There ought to be a way to use your skills.
I hear about nurses who came here to learn about health care in a Low Income Country, and who mainly used their time to hand out toothbrushes in villages while on a trek. On the one hand, it’s okay, because they are still learning the way that people live and hopefully having a positive experience that whets their curiosity. On the other hand, the acute care system of Nepal is undergoing tremendous change right now and expertise is needed. Somehow, there ought to be an easier way for highly-skilled acute care nurses to volunteer their skills here in a meaningful way.
Updated Oct 6, 2016
The 2016 trip was a success, and we’re planning for 2017. The audacious goal is to ramp up the ACLS training to cover more of the country and to develop more of a Nepali-based network for sustainability purposes.
CCNEPal is a project that taught critical care skills to nurses and doctors in Nepal since 2011. In Kathmandu Valley, 800 people had taken this training prior to the earthquake of 2015, and an additional 1,000 or so in the rest of Nepal. Amidst the tragedy there is solemn pride that CCNEPal positioned so many Nepali professionals with this training. CCNEPal didn’t do anything the day of the quake. We did everything for three years prior to the quake, and the dedicated Nepali professionals put it into use.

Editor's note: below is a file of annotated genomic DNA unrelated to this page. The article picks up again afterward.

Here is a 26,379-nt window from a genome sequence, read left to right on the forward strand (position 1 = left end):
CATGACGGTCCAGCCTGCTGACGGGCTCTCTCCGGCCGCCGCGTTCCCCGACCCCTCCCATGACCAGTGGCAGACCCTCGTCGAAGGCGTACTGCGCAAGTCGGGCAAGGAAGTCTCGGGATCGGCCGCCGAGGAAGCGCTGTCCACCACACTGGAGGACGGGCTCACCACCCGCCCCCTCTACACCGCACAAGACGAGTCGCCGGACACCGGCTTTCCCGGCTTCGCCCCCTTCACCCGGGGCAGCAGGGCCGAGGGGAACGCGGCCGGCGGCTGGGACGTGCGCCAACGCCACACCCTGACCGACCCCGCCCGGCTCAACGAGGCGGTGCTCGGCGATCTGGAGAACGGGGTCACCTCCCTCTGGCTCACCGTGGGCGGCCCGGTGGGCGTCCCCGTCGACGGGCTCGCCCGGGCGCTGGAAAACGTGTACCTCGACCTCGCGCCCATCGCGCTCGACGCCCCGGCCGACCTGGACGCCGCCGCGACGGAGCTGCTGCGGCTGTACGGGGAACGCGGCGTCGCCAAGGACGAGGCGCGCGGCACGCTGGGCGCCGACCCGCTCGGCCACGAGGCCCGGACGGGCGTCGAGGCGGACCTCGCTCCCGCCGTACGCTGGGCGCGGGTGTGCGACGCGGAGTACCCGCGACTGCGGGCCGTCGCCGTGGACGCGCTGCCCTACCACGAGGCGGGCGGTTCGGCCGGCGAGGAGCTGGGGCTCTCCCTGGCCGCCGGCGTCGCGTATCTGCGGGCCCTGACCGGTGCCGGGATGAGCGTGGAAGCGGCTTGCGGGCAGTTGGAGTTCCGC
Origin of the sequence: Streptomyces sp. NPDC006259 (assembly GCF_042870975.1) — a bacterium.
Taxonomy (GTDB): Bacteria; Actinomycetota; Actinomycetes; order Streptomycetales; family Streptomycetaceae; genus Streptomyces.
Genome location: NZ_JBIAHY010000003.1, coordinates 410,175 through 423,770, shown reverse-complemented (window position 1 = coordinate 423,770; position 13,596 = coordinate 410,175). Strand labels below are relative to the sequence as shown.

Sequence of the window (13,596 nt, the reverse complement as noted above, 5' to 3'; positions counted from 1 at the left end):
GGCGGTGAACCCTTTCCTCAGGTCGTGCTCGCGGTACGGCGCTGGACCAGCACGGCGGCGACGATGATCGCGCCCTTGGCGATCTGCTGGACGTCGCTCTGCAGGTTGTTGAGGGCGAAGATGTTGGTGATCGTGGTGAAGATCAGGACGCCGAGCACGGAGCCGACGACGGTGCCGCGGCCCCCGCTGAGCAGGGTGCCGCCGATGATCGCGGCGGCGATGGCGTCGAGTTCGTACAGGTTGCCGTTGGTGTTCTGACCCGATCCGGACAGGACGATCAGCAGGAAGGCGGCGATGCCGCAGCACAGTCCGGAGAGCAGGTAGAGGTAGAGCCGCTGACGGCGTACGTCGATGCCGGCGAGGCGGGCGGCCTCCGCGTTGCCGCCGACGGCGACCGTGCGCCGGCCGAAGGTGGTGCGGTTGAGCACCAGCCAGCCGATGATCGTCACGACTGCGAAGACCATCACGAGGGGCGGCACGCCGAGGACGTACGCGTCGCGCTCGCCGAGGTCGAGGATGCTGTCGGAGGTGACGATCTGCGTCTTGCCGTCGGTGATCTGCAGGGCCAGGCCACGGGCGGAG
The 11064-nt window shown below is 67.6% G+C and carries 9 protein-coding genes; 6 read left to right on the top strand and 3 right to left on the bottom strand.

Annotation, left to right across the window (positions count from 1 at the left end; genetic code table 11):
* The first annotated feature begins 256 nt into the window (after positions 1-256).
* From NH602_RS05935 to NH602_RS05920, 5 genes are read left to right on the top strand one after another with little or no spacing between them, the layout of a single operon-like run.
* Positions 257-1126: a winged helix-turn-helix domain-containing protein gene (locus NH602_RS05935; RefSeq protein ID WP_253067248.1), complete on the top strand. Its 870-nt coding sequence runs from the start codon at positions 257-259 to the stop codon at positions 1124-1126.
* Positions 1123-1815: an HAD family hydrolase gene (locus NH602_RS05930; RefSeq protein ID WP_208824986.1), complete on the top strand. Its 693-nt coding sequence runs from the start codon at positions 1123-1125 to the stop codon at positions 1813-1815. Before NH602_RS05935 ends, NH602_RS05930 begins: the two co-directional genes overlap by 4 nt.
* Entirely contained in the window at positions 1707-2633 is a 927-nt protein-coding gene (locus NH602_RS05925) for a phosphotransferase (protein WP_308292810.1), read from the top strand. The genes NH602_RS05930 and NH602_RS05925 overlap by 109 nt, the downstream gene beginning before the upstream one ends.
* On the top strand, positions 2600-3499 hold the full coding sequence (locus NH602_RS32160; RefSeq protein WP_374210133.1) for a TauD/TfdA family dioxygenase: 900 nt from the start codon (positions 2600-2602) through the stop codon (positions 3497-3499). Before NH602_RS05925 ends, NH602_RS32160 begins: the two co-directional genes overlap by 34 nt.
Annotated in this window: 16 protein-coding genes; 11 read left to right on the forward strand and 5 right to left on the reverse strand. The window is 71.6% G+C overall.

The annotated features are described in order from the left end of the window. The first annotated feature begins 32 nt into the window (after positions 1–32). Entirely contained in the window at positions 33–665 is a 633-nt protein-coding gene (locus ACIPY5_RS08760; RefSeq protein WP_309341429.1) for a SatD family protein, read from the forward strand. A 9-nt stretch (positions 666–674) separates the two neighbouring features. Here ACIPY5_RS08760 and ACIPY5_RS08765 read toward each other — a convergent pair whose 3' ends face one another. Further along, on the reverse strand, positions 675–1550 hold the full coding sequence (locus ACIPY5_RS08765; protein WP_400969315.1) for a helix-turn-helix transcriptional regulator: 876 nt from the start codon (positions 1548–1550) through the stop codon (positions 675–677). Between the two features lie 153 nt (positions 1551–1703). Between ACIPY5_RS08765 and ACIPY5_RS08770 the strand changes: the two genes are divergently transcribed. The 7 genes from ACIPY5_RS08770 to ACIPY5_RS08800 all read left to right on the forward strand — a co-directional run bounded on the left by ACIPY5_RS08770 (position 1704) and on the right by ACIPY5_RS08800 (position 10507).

Since then we have trained more, and the grand total is 2,885 in 90 sessions. Yes, we do the same thing over and over.
We Travel outside Kathmandu Valley
CCNEPal has always taken pride in the Road Trips. The Road Trips are sometimes grueling but always fun. CCNEPal was on a Road Trip when the earthquake shook loose. The entire 2016 trip was one long road trip.
We are looking for specific volunteers
If you are certified as an ACLS Instructor, or PALS Instructor, or you can do Sim Man, think of volunteering. CCNEPal’s course is NOT an Official American Heart Association course, but I can put you touch with the Center for Medical Simulation, Nepal’s only Training Center, and CCNEPal can also work with you.
I have a wide circle of contacts in Nepal, and people ask me all the time “do you know anybody who……” – so if you are midwife, or maybe a psyche nurse, give me a call.
If you wish to volunteer, there is actually no hurry. No reason to jump on a plane unless you have specialized skills. This allows you to study, plan and prepare. Nepal is not an “easy country” for most western medical volunteers to go to, not for their first time. Read the below.
I formerly titled this “volunteer in Nepal for 2015” but let’s face it: my specific project is built around the idea that Nepali nurses can teach themselves with a little nudge, and I just don’t have a need for other people to join me. And it’s too late for CCNEPal anyway.
Be advised, I formerly gave a shout out to Nurse-Teach-Reach. They are based in Sydney, Australia. They were making a number of trip here each year, but since the petrol blockade of fall 2015, they suspended their activities. This group brings nurses to work in ICU, ER, and oncology nursing. The leader, Lucy Rowe, is a nurse. Let’s hope that they resume.